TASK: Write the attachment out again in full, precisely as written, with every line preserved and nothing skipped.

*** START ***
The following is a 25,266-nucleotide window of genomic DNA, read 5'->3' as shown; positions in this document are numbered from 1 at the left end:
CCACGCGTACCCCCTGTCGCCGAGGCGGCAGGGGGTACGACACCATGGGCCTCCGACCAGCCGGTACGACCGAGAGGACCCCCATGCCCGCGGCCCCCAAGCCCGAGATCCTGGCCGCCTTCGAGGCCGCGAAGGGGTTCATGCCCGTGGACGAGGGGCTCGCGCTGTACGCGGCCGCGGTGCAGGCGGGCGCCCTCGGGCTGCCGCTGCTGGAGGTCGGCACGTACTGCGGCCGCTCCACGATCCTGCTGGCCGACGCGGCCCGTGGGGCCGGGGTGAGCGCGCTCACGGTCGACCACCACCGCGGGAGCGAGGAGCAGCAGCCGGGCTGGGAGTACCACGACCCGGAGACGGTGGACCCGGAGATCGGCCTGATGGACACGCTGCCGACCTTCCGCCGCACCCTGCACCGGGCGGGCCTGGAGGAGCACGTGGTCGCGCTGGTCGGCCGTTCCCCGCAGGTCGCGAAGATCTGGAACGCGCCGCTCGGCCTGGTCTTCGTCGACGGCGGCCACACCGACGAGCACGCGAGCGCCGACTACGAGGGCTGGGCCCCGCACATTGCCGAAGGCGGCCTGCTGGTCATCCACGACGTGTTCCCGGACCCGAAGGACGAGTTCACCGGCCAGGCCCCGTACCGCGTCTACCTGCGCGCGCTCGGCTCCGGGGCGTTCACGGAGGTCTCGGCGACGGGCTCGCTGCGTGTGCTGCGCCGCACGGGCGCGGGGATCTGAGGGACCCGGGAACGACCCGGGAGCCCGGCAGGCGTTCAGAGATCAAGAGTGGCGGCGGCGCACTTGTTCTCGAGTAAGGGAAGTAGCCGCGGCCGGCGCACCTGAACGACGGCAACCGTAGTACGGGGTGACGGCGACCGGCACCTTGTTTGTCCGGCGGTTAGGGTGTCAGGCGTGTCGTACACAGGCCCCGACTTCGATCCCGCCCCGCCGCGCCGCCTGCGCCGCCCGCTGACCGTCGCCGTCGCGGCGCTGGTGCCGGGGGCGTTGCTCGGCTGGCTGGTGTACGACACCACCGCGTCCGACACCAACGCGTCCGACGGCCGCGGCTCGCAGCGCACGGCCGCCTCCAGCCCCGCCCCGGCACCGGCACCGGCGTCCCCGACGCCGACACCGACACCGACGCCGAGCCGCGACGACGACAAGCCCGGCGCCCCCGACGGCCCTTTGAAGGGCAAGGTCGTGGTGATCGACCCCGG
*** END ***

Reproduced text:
The following is a 25,266-nucleotide window of genomic DNA, read 5'->3' as shown; positions in this document are numbered from 1 at the left end:
CCACGCGTACCCCCTGTCGCCGAGGCGGCAGGGGGTACGACACCATGGGCCTCCGACCAGCCGGTACGACCGAGAGGACCCCCATGCCCGCGGCCCCCAAGCCCGAGATCCTGGCCGCCTTCGAGGCCGCGAAGGGGTTCATGCCCGTGGACGAGGGGCTCGCGCTGTACGCGGCCGCGGTGCAGGCGGGCGCCCTCGGGCTGCCGCTGCTGGAGGTCGGCACGTACTGCGGCCGCTCCACGATCCTGCTGGCCGACGCGGCCCGTGGGGCCGGGGTGAGCGCGCTCACGGTCGACCACCACCGCGGGAGCGAGGAGCAGCAGCCGGGCTGGGAGTACCACGACCCGGAGACGGTGGACCCGGAGATCGGCCTGATGGACACGCTGCCGACCTTCCGCCGCACCCTGCACCGGGCGGGCCTGGAGGAGCACGTGGTCGCGCTGGTCGGCCGTTCCCCGCAGGTCGCGAAGATCTGGAACGCGCCGCTCGGCCTGGTCTTCGTCGACGGCGGCCACACCGACGAGCACGCGAGCGCCGACTACGAGGGCTGGGCCCCGCACATTGCCGAAGGCGGCCTGCTGGTCATCCACGACGTGTTCCCGGACCCGAAGGACGAGTTCACCGGCCAGGCCCCGTACCGCGTCTACCTGCGCGCGCTCGGCTCCGGGGCGTTCACGGAGGTCTCGGCGACGGGCTCGCTGCGTGTGCTGCGCCGCACGGGCGCGGGGATCTGAGGGACCCGGGAACGACCCGGGAGCCCGGCAGGCGTTCAGAGATCAAGAGTGGCGGCGGCGCACTTGTTCTCGAGTAAGGGAAGTAGCCGCGGCCGGCGCACCTGAACGACGGCAACCGTAGTACGGGGTGACGGCGACCGGCACCTTGTTTGTCCGGCGGTTAGGGTGTCAGGCGTGTCGTACACAGGCCCCGACTTCGATCCCGCCCCGCCGCGCCGCCTGCGCCGCCCGCTGACCGTCGCCGTCGCGGCGCTGGTGCCGGGGGCGTTGCTCGGCTGGCTGGTGTACGACACCACCGCGTCCGACACCAACGCGTCCGACGGCCGCGGCTCGCAGCGCACGGCCGCCTCCAGCCCCGCCCCGGCACCGGCACCGGCGTCCCCGACGCCGACACCGACACCGACGCCGAGCCGCGACGACGACAAGCCCGGCGCCCCCGACGGCCCTTTGAAGGGCAAGGTCGTGGTGATCGACCCCGG